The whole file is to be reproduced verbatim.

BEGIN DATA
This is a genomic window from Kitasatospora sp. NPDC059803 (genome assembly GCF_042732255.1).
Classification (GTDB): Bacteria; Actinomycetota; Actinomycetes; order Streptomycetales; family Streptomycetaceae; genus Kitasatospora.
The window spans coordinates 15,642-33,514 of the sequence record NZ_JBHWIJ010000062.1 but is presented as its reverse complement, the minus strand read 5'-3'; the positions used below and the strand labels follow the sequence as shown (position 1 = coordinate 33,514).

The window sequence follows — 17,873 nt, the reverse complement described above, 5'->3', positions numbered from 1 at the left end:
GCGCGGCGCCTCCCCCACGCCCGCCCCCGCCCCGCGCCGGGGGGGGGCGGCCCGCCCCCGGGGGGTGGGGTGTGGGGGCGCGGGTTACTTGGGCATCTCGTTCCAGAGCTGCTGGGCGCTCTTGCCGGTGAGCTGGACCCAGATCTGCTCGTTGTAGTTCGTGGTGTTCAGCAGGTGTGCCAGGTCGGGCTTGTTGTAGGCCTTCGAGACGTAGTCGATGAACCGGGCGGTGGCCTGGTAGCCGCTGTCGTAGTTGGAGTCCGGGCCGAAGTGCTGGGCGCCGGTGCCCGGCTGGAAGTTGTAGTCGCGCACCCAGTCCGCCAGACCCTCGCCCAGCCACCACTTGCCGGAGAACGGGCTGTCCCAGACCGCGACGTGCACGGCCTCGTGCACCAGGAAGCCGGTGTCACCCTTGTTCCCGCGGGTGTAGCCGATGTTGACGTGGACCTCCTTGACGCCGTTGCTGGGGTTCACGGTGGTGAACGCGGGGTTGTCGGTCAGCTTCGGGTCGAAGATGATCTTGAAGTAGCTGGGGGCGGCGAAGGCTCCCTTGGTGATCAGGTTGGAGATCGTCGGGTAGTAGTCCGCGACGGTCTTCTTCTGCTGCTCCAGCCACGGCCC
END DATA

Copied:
This is a genomic window from Kitasatospora sp. NPDC059803 (genome assembly GCF_042732255.1).
Classification (GTDB): Bacteria; Actinomycetota; Actinomycetes; order Streptomycetales; family Streptomycetaceae; genus Kitasatospora.
The window spans coordinates 15,642-33,514 of the sequence record NZ_JBHWIJ010000062.1 but is presented as its reverse complement, the minus strand read 5'-3'; the positions used below and the strand labels follow the sequence as shown (position 1 = coordinate 33,514).

The window sequence follows — 17,873 nt, the reverse complement described above, 5'->3', positions numbered from 1 at the left end:
GCGCGGCGCCTCCCCCACGCCCGCCCCCGCCCCGCGCCGGGGGGGGGCGGCCCGCCCCCGGGGGGTGGGGTGTGGGGGCGCGGGTTACTTGGGCATCTCGTTCCAGAGCTGCTGGGCGCTCTTGCCGGTGAGCTGGACCCAGATCTGCTCGTTGTAGTTCGTGGTGTTCAGCAGGTGTGCCAGGTCGGGCTTGTTGTAGGCCTTCGAGACGTAGTCGATGAACCGGGCGGTGGCCTGGTAGCCGCTGTCGTAGTTGGAGTCCGGGCCGAAGTGCTGGGCGCCGGTGCCCGGCTGGAAGTTGTAGTCGCGCACCCAGTCCGCCAGACCCTCGCCCAGCCACCACTTGCCGGAGAACGGGCTGTCCCAGACCGCGACGTGCACGGCCTCGTGCACCAGGAAGCCGGTGTCACCCTTGTTCCCGCGGGTGTAGCCGATGTTGACGTGGACCTCCTTGACGCCGTTGCTGGGGTTCACGGTGGTGAACGCGGGGTTGTCGGTCAGCTTCGGGTCGAAGATGATCTTGAAGTAGCTGGGGGCGGCGAAGGCTCCCTTGGTGATCAGGTTGGAGATCGTCGGGTAGTAGTCCGCGACGGTCTTCTTCTGCTGCTCCAGCCACGGCCC